How a Plastic and Metal Free HPLC Flow Path Improves Test Quality 

March 16 2018 LC & GC Chromatography


We tested our inert CVD coating, Dursan®, in tough HPLC tests.  Here's what we found out.

Aren't stainless steel and PEEK just fine for HPLC analysis?  Well if you like to replace flow path components and columns due to corrosion, adsorption, carryover/cross contamination, or tube swelling then you'll be just fine with the status quo.  If you're interested in reducing system maintenance and test failures, then read on.

In this blog post you will learn:

  • The need for an inert flow path in HPLC applications.
  • Issues with Stainless Steel and PEEK
  • Materials properties of Dursan®
  • How Dursan® can make a difference in HPLC columns

Why an inert flow path is critical to HPLC applications.

Using non reactive materials (stainless steel is not one of them...) in HPLC sample transfer systems can be summed up in one word, consistency.  There are lots of other, more specific, benefits of a non reactive surface (see the list below) but consistency ties into all of the threads nicely; be it financial consistency, test consistency, or consistency of quality.  Consistency if why an inert HPLC flow path is critical.    

  • Reduce costs and downtime
  • No need to re-test
  • Accurate profile of all components, both reactive and non-reactive
  • Trust your results
  • Eliminates false negatives
  • No additional molecules/ions introduced

Get All The Details Read our HPLC Presentation

The enemy of consistency, stainless steel and PEEK

normal PEEK tubeStainless steel and PEEK tubing solve a lot of sample transfer problems.  At first blush they appear to be the perfect solution.  Kind of like that Fiat I once had.  It was cheap and got great gas mileage.  So what if the paint blew off the car every time I washed it  Reliability was not it's strong suit, so in the long run it was not a good deal.  Ultimately I could not consistently get to work because of that car.  Well Stainless and PEEK are kind of like that Fiat.  At first they appear to be a good solution but take them for a drive for a while and problems begin to become clear.  


Stainless steel: Chemical reactivity, corrosion, and abrasion can all lead to the introduction of molecules and ions that are not in your sample.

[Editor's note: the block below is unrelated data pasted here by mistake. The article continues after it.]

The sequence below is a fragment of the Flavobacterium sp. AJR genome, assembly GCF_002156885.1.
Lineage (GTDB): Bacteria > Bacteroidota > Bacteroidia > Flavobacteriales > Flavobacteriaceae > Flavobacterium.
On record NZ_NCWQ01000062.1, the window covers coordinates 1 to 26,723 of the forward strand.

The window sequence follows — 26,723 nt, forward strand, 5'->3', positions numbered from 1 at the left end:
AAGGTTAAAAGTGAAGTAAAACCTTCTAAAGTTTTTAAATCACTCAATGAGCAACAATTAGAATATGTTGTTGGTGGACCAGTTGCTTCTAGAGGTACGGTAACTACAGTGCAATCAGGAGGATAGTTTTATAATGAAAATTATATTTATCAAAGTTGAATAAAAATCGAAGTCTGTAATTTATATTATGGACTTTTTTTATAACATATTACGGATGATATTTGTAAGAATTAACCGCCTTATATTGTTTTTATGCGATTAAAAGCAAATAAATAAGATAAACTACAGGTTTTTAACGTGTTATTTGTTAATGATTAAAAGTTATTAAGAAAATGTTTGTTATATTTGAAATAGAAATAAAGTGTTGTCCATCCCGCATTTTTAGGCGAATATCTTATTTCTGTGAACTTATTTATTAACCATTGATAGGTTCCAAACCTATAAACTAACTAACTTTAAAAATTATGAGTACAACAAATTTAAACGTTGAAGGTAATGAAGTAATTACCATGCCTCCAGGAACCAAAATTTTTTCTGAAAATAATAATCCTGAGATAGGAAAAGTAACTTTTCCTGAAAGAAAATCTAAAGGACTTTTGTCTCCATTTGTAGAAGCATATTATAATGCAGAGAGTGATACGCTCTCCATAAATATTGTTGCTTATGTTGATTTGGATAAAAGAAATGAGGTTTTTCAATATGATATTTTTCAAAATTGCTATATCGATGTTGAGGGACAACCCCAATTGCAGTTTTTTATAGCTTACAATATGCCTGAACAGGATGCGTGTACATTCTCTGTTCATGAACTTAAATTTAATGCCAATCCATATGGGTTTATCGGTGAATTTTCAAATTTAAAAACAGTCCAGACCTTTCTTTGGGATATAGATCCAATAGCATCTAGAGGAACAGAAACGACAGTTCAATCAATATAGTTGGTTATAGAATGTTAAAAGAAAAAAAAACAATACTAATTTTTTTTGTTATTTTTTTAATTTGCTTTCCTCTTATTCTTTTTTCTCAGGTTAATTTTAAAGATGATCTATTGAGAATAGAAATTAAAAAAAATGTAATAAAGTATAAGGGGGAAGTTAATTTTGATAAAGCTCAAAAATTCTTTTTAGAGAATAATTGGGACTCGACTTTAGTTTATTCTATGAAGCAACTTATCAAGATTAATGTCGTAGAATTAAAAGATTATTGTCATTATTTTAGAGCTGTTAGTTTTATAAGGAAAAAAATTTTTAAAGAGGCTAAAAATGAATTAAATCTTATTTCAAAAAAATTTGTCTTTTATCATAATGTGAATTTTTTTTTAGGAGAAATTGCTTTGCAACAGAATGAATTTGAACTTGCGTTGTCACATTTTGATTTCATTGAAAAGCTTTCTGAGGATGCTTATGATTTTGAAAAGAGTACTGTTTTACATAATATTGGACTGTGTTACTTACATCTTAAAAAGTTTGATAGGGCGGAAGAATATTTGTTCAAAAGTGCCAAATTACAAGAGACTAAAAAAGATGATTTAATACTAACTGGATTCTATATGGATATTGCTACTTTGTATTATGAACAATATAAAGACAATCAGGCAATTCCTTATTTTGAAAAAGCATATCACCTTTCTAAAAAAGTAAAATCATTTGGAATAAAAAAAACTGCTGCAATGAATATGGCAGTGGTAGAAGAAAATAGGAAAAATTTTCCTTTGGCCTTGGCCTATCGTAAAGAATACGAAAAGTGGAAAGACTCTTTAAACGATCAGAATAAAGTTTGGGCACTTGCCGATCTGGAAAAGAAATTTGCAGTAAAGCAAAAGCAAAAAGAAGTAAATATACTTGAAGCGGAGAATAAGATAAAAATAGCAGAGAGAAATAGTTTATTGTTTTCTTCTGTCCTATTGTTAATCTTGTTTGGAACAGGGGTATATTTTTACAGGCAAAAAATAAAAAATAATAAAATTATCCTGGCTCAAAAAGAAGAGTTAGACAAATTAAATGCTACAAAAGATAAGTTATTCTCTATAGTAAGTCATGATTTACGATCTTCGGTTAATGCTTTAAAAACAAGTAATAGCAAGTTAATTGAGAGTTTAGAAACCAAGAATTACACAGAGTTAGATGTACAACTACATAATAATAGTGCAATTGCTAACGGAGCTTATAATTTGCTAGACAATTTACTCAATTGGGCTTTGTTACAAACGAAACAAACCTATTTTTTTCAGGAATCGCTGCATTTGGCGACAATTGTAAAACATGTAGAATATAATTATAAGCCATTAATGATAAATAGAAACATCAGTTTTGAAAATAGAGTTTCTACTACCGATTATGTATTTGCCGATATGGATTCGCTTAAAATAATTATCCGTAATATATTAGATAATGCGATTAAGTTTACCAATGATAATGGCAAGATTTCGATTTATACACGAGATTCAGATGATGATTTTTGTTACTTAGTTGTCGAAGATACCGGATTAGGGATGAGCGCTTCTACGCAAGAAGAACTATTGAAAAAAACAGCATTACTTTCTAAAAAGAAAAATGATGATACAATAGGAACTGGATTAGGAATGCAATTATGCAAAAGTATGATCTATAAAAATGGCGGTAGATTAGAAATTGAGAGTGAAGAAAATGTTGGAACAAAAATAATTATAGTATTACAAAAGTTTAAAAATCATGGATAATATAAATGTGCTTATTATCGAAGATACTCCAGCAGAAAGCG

Stainless steel issues include:
  • Acid corrosion (Halogenated solvents – HCl, HBr)
  • Highly reactive toward chelating agents
  • Protein Fouling/carryover

Solvent damaged PEEK tube swells, causing HPLC pressure problemsPEEK: Solvent damage and temperature limitations can lead to inconsistent pressures, flow problems and potential delamination and failure.

PEEK issues include:
  • Temperature limitations (Tg = 148°C)
  • Halogenated solvent damage
  • THF, Acetone, and other organic solvents cause swelling

Get the scoop on how to improve corrosion resistance and prevent PEEK swelling problems.  Sign up for our special webinar on improving HPLC.

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Dursan® Material Properties

Stainless and PEEK are not perfect but they're a good material choice for many HPLC applications.  Dursan® can help improve test consistency under challenging test conditions or when flow paths are exposed to organic solvents that can cause swelling.  So what is Dursan?  

Dursan is a silicon, oxygen, carbon coating that is bonded to stainless steel flow paths by chemical vapor deposition.  Wherever a vapor molecule can get to, we can coat it.  That includes sintered metal frits and inner bores of needles.  That means that you can get all the structural benefits of stainless steel (ie. heat resistance, high pressure capable, easy to work with, and low cost) and combine that with the non reactivity of a plastic free coating.  Material benefits include:

  • High temperature: Stable up to 450°C
  • Usable in wide pH range: 0-14
  • Molecularly bound to the substrate: Excellent adhesion
  • Wear: 2x more resistant than 316 Stainless steel
  • Inert to most chemicals

Download HPLC  Application Guide

So how can Dursan® make a difference in HPLC flow paths and columns?

Comparative tests of our corrosion resistant HPLC coating, Dursan, VS. uncoated stainless steel show orders of magnitude improvement in corrosion rate.  ASTM G31 hydrochloric acid immersion of test coupons show the stainless steel surface corrodes at a 170x faster rate than the Dursan coated surface.  That means less chance of contamination and improved flow path life.

  • ASTM G31 guidelines
  • 20% (6M) HCl room temperature immersion 24 hours
  • Over 170x improvement with coating

HCL corrosion 20 percent 24 hours-657048-edited-947111-edited.png

HPLC Inert Surface

Tetracycline chelating agent.png

  • Tetracycline has a number of potential chelating groups
  • Dursan® coated column shows improvement in peak shape.


The comparative chromatograph below tells the story.  The resolution quality of tetracycline on a stainless steel column was compared to a Dursan coated column.  The Dursan coated column significantly improved the peak shape.

Chelating agent chromatogram-869829-edited.png

Prevent false positive tests and carryover contamination

Comparative non specific protein binding studies by Abbott Laboratories demonstrate the reduced risk of protein sticking and carryover.  

  • QCM-D with a thin layer of 316L SS was coated with Dursan
  • Protein solutions were flowed over the sensor and the frequency was monitored over time
  • Mouse immunoglobulins and normal human plasma adsorption

Quartz Crystal Microbalance with Dissipation monitoring (QCM-D) comparative study (below) showed significant protein adhesion to stainless steel surfaces.  After a rinse with a non ionic surfactant, the Dursan surface showed almost no protein retention.  


Get the most out of our inert coatings and see how SilcoTek can improve HPLC performance.
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